American Airlines Backs Unions in Payroll Support Request
American Airlines’ leadership said it backs union efforts to extend federal funding for airline workers through September 30. Without additional payroll support, the Fort-Worth, Texas-based airline said it could furlough or lay off up to 13,000 employees.
“We are fully behind our union leaders’ efforts to fight for an extension [of the Payroll Support Program], and we will lend our time and energy to support this effort in every way we can,” CEO Doug Parker and President Robert Isom wrote in a letter to employees.
Absent that funding, the carrier will send out WARN Act notices — required by federal law before a mass lay-off or furlough — to 13,000 employees on Friday, Parker and Isom said. The carrier additionally is offering a new round of early-retirement and voluntary leaves-of-absence programs to reduce headcount.
Lawmakers on the House of Representatives’ Transportation and Infrastructure Committee signaled their support for more payroll support during a hearing last week.
The Association of Professional Flight Attendants, which represents American’s cabin crew, joined several other unions to call on Congress to extend the Payroll Support Program. The union said layoffs could be imminent, as American management had said the carrier is overstaffed.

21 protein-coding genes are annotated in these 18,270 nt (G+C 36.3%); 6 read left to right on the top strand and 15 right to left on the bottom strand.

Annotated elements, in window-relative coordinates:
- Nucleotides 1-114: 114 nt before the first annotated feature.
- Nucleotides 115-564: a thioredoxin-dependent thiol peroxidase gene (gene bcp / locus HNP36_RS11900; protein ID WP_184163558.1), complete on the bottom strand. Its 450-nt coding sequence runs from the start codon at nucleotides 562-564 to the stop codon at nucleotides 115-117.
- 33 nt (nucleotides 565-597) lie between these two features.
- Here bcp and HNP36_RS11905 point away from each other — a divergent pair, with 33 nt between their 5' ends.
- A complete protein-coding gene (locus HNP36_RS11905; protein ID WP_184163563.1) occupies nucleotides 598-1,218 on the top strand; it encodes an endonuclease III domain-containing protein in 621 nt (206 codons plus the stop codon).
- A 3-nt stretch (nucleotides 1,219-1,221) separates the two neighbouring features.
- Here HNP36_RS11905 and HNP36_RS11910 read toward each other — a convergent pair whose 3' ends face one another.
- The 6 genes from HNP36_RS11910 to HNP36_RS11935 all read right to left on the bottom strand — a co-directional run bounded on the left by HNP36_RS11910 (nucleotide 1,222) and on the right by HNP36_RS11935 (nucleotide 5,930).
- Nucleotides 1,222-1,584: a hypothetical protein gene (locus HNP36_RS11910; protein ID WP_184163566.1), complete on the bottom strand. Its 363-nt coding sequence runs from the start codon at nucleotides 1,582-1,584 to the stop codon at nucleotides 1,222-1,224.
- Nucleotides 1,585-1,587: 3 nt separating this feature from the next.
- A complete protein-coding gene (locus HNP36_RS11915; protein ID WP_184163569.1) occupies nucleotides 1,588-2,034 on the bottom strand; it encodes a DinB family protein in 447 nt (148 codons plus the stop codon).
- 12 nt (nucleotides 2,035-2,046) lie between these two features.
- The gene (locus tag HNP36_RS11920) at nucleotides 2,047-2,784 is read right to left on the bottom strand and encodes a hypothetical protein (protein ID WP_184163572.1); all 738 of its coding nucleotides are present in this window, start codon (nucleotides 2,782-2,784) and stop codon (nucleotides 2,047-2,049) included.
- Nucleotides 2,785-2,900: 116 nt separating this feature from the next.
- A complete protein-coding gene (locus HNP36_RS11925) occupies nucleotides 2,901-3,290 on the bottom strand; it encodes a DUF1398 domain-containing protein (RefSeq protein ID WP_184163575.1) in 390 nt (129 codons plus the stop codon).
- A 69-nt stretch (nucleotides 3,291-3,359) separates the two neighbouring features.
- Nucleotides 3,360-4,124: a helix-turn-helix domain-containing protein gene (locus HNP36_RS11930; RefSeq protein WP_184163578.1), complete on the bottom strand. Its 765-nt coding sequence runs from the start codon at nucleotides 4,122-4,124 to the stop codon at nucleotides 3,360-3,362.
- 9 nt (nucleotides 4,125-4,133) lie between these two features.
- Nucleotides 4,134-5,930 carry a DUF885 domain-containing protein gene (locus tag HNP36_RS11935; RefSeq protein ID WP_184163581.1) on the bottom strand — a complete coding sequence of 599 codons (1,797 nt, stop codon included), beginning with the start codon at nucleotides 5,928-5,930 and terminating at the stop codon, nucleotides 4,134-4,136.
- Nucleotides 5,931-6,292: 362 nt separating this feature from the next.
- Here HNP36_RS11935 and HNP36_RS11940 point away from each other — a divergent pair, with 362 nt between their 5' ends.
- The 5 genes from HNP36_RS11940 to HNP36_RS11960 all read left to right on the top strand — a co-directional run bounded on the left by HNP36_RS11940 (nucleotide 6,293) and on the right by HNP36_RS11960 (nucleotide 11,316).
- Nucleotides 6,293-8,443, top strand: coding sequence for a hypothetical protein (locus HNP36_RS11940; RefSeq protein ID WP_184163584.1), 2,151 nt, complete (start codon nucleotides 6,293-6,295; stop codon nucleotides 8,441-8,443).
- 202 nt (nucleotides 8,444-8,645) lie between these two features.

The union added, however, that it was not interested in renegotiating its contracts. “To be clear, American has a demand problem, not a labor cost problem, and APFA is not interested in offering concessions,” union President Julie Hedrick said in a memo to members.
Congress last year gave the airline industry $25 billion through the CARES Act stimulus program, with the proviso that carriers taking the funding had to maintain staffing at March 2020 levels. That funding expired on September 30, and airlines furloughed tens of thousands of employees. American alone furloughed 19,000 workers.
But the industry was in the process of recalling those workers from December, after Congress extended the program with an additional $17 billion through March. But demand has not recovered enough for most airlines to retain their full workforce.
“The vaccine is not being distributed as quickly as any of us believed, and new restrictions on international travel that require customers to have a negative Covid-19 test have dampened demand,” Parker and Isom said.
President Joseph Biden and Congressional leaders currently are hammering out a new $1.9 trillion federal coronavirus stimulus package. It remains unclear if additional airline payroll support will be part of the bill.